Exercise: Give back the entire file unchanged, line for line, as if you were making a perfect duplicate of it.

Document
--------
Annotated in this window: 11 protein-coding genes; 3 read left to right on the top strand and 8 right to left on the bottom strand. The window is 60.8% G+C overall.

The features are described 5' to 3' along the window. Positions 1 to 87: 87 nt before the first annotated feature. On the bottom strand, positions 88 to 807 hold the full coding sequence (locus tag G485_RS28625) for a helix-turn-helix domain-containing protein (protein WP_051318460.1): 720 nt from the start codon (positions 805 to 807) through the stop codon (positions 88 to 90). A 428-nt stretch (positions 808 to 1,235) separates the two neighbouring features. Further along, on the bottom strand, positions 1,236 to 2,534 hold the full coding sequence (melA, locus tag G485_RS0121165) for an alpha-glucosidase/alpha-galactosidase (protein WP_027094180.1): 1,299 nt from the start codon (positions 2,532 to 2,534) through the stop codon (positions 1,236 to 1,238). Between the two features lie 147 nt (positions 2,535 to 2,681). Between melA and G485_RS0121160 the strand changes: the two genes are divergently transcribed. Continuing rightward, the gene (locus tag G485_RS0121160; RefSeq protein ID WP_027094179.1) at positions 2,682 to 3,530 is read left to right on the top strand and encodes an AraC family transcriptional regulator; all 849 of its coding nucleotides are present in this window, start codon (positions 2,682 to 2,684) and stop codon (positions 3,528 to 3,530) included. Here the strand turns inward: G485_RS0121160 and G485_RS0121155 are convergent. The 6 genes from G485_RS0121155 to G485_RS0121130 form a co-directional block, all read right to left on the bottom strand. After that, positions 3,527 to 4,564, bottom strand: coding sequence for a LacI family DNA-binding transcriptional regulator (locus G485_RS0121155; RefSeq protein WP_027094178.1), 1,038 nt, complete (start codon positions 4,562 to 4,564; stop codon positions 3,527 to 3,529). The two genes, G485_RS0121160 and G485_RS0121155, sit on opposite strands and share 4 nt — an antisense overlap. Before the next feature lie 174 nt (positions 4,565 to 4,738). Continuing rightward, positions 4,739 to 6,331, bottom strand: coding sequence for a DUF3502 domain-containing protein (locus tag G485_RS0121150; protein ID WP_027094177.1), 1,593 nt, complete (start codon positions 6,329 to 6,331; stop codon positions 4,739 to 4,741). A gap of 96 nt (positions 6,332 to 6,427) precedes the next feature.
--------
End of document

Annotated in this window: 11 protein-coding genes; 3 read left to right on the top strand and 8 right to left on the bottom strand. The window is 60.8% G+C overall.

The features are described 5' to 3' along the window. Positions 1 to 87: 87 nt before the first annotated feature. On the bottom strand, positions 88 to 807 hold the full coding sequence (locus tag G485_RS28625) for a helix-turn-helix domain-containing protein (protein WP_051318460.1): 720 nt from the start codon (positions 805 to 807) through the stop codon (positions 88 to 90). A 428-nt stretch (positions 808 to 1,235) separates the two neighbouring features. Further along, on the bottom strand, positions 1,236 to 2,534 hold the full coding sequence (melA, locus tag G485_RS0121165) for an alpha-glucosidase/alpha-galactosidase (protein WP_027094180.1): 1,299 nt from the start codon (positions 2,532 to 2,534) through the stop codon (positions 1,236 to 1,238). Between the two features lie 147 nt (positions 2,535 to 2,681). Between melA and G485_RS0121160 the strand changes: the two genes are divergently transcribed. Continuing rightward, the gene (locus tag G485_RS0121160; RefSeq protein ID WP_027094179.1) at positions 2,682 to 3,530 is read left to right on the top strand and encodes an AraC family transcriptional regulator; all 849 of its coding nucleotides are present in this window, start codon (positions 2,682 to 2,684) and stop codon (positions 3,528 to 3,530) included. Here the strand turns inward: G485_RS0121160 and G485_RS0121155 are convergent. The 6 genes from G485_RS0121155 to G485_RS0121130 form a co-directional block, all read right to left on the bottom strand. After that, positions 3,527 to 4,564, bottom strand: coding sequence for a LacI family DNA-binding transcriptional regulator (locus G485_RS0121155; RefSeq protein WP_027094178.1), 1,038 nt, complete (start codon positions 4,562 to 4,564; stop codon positions 3,527 to 3,529). The two genes, G485_RS0121160 and G485_RS0121155, sit on opposite strands and share 4 nt — an antisense overlap. Before the next feature lie 174 nt (positions 4,565 to 4,738). Continuing rightward, positions 4,739 to 6,331, bottom strand: coding sequence for a DUF3502 domain-containing protein (locus tag G485_RS0121150; protein ID WP_027094177.1), 1,593 nt, complete (start codon positions 6,329 to 6,331; stop codon positions 4,739 to 4,741). A gap of 96 nt (positions 6,332 to 6,427) precedes the next feature.